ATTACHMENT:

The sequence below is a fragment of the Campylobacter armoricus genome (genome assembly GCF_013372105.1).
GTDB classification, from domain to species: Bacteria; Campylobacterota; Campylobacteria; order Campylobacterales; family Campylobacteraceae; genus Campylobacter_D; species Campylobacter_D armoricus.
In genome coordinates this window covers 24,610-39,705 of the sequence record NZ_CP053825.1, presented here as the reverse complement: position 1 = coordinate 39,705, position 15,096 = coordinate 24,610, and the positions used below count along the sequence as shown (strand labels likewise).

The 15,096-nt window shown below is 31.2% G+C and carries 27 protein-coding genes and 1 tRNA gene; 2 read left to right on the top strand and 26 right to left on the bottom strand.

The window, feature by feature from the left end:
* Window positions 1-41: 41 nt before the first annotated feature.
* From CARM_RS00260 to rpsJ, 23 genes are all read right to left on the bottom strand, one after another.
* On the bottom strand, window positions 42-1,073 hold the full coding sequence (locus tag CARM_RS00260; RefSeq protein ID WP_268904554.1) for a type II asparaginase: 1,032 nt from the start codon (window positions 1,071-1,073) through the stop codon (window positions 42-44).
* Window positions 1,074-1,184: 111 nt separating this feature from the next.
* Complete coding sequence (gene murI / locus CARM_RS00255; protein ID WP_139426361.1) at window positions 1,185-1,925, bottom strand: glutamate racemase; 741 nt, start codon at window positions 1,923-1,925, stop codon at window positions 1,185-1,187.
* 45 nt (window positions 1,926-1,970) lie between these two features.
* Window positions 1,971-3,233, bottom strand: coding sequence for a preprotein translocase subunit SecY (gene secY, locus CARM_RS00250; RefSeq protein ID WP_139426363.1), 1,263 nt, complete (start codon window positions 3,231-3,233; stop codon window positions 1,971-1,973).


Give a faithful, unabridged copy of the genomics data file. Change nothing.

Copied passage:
The sequence below is a fragment of the Campylobacter armoricus genome (genome assembly GCF_013372105.1).
GTDB classification, from domain to species: Bacteria; Campylobacterota; Campylobacteria; order Campylobacterales; family Campylobacteraceae; genus Campylobacter_D; species Campylobacter_D armoricus.
In genome coordinates this window covers 24,610-39,705 of the sequence record NZ_CP053825.1, presented here as the reverse complement: position 1 = coordinate 39,705, position 15,096 = coordinate 24,610, and the positions used below count along the sequence as shown (strand labels likewise).

The 15,096-nt window shown below is 31.2% G+C and carries 27 protein-coding genes and 1 tRNA gene; 2 read left to right on the top strand and 26 right to left on the bottom strand.

The window, feature by feature from the left end:
* Window positions 1-41: 41 nt before the first annotated feature.
* From CARM_RS00260 to rpsJ, 23 genes are all read right to left on the bottom strand, one after another.
* On the bottom strand, window positions 42-1,073 hold the full coding sequence (locus tag CARM_RS00260; RefSeq protein ID WP_268904554.1) for a type II asparaginase: 1,032 nt from the start codon (window positions 1,071-1,073) through the stop codon (window positions 42-44).
* Window positions 1,074-1,184: 111 nt separating this feature from the next.
* Complete coding sequence (gene murI / locus CARM_RS00255; protein ID WP_139426361.1) at window positions 1,185-1,925, bottom strand: glutamate racemase; 741 nt, start codon at window positions 1,923-1,925, stop codon at window positions 1,185-1,187.
* 45 nt (window positions 1,926-1,970) lie between these two features.
* Window positions 1,971-3,233, bottom strand: coding sequence for a preprotein translocase subunit SecY (gene secY, locus CARM_RS00250; RefSeq protein ID WP_139426363.1), 1,263 nt, complete (start codon window positions 3,231-3,233; stop codon window positions 1,971-1,973).